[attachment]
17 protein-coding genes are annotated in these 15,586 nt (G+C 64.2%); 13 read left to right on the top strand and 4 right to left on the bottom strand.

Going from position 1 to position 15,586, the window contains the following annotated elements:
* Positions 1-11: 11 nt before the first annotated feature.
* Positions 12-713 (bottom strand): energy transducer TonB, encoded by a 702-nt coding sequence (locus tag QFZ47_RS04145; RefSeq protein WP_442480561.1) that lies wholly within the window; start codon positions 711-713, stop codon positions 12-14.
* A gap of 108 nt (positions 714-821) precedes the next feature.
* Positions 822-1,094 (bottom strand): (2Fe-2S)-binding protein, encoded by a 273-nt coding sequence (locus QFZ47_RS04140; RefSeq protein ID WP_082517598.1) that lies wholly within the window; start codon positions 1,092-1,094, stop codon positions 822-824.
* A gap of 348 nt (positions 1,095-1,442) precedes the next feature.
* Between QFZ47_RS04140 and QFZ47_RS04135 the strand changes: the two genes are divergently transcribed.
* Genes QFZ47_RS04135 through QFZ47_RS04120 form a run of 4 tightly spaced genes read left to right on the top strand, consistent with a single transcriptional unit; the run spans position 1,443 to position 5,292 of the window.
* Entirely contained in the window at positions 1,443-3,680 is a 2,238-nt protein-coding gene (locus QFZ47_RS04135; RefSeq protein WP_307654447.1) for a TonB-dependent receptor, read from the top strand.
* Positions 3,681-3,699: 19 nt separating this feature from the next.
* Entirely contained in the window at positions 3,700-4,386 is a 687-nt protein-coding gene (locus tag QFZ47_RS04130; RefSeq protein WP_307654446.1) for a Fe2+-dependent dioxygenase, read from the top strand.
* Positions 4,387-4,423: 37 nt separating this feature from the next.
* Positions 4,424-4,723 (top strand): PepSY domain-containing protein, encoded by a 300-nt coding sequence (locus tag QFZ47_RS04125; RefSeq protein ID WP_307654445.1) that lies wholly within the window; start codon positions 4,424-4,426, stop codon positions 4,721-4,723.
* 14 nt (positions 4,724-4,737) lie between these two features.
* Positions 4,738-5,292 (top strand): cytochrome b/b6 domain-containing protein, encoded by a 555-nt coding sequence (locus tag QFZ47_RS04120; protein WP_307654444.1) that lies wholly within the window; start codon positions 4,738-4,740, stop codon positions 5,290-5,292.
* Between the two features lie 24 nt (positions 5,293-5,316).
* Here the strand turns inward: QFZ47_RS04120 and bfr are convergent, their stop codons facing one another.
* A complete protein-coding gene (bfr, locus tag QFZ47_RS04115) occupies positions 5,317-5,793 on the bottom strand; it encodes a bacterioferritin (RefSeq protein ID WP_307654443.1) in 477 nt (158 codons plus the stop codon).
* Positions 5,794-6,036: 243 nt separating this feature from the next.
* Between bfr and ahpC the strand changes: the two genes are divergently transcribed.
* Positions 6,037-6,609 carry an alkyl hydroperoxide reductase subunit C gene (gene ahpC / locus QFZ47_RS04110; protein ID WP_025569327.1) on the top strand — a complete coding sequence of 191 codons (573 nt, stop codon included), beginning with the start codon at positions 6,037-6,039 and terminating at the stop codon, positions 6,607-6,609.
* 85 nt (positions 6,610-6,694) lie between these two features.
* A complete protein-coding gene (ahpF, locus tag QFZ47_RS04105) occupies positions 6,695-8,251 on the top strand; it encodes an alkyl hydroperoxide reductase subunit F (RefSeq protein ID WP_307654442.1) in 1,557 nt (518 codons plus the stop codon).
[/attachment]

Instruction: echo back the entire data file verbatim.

17 protein-coding genes are annotated in these 15,586 nt (G+C 64.2%); 13 read left to right on the top strand and 4 right to left on the bottom strand.

Going from position 1 to position 15,586, the window contains the following annotated elements:
* Positions 1-11: 11 nt before the first annotated feature.
* Positions 12-713 (bottom strand): energy transducer TonB, encoded by a 702-nt coding sequence (locus tag QFZ47_RS04145; RefSeq protein WP_442480561.1) that lies wholly within the window; start codon positions 711-713, stop codon positions 12-14.
* A gap of 108 nt (positions 714-821) precedes the next feature.
* Positions 822-1,094 (bottom strand): (2Fe-2S)-binding protein, encoded by a 273-nt coding sequence (locus QFZ47_RS04140; RefSeq protein ID WP_082517598.1) that lies wholly within the window; start codon positions 1,092-1,094, stop codon positions 822-824.
* A gap of 348 nt (positions 1,095-1,442) precedes the next feature.
* Between QFZ47_RS04140 and QFZ47_RS04135 the strand changes: the two genes are divergently transcribed.
* Genes QFZ47_RS04135 through QFZ47_RS04120 form a run of 4 tightly spaced genes read left to right on the top strand, consistent with a single transcriptional unit; the run spans position 1,443 to position 5,292 of the window.
* Entirely contained in the window at positions 1,443-3,680 is a 2,238-nt protein-coding gene (locus QFZ47_RS04135; RefSeq protein WP_307654447.1) for a TonB-dependent receptor, read from the top strand.
* Positions 3,681-3,699: 19 nt separating this feature from the next.
* Entirely contained in the window at positions 3,700-4,386 is a 687-nt protein-coding gene (locus tag QFZ47_RS04130; RefSeq protein WP_307654446.1) for a Fe2+-dependent dioxygenase, read from the top strand.
* Positions 4,387-4,423: 37 nt separating this feature from the next.
* Positions 4,424-4,723 (top strand): PepSY domain-containing protein, encoded by a 300-nt coding sequence (locus tag QFZ47_RS04125; RefSeq protein ID WP_307654445.1) that lies wholly within the window; start codon positions 4,424-4,426, stop codon positions 4,721-4,723.
* 14 nt (positions 4,724-4,737) lie between these two features.
* Positions 4,738-5,292 (top strand): cytochrome b/b6 domain-containing protein, encoded by a 555-nt coding sequence (locus tag QFZ47_RS04120; protein WP_307654444.1) that lies wholly within the window; start codon positions 4,738-4,740, stop codon positions 5,290-5,292.
* Between the two features lie 24 nt (positions 5,293-5,316).
* Here the strand turns inward: QFZ47_RS04120 and bfr are convergent, their stop codons facing one another.
* A complete protein-coding gene (bfr, locus tag QFZ47_RS04115) occupies positions 5,317-5,793 on the bottom strand; it encodes a bacterioferritin (RefSeq protein ID WP_307654443.1) in 477 nt (158 codons plus the stop codon).
* Positions 5,794-6,036: 243 nt separating this feature from the next.
* Between bfr and ahpC the strand changes: the two genes are divergently transcribed.
* Positions 6,037-6,609 carry an alkyl hydroperoxide reductase subunit C gene (gene ahpC / locus QFZ47_RS04110; protein ID WP_025569327.1) on the top strand — a complete coding sequence of 191 codons (573 nt, stop codon included), beginning with the start codon at positions 6,037-6,039 and terminating at the stop codon, positions 6,607-6,609.
* 85 nt (positions 6,610-6,694) lie between these two features.
* A complete protein-coding gene (ahpF, locus tag QFZ47_RS04105) occupies positions 6,695-8,251 on the top strand; it encodes an alkyl hydroperoxide reductase subunit F (RefSeq protein ID WP_307654442.1) in 1,557 nt (518 codons plus the stop codon).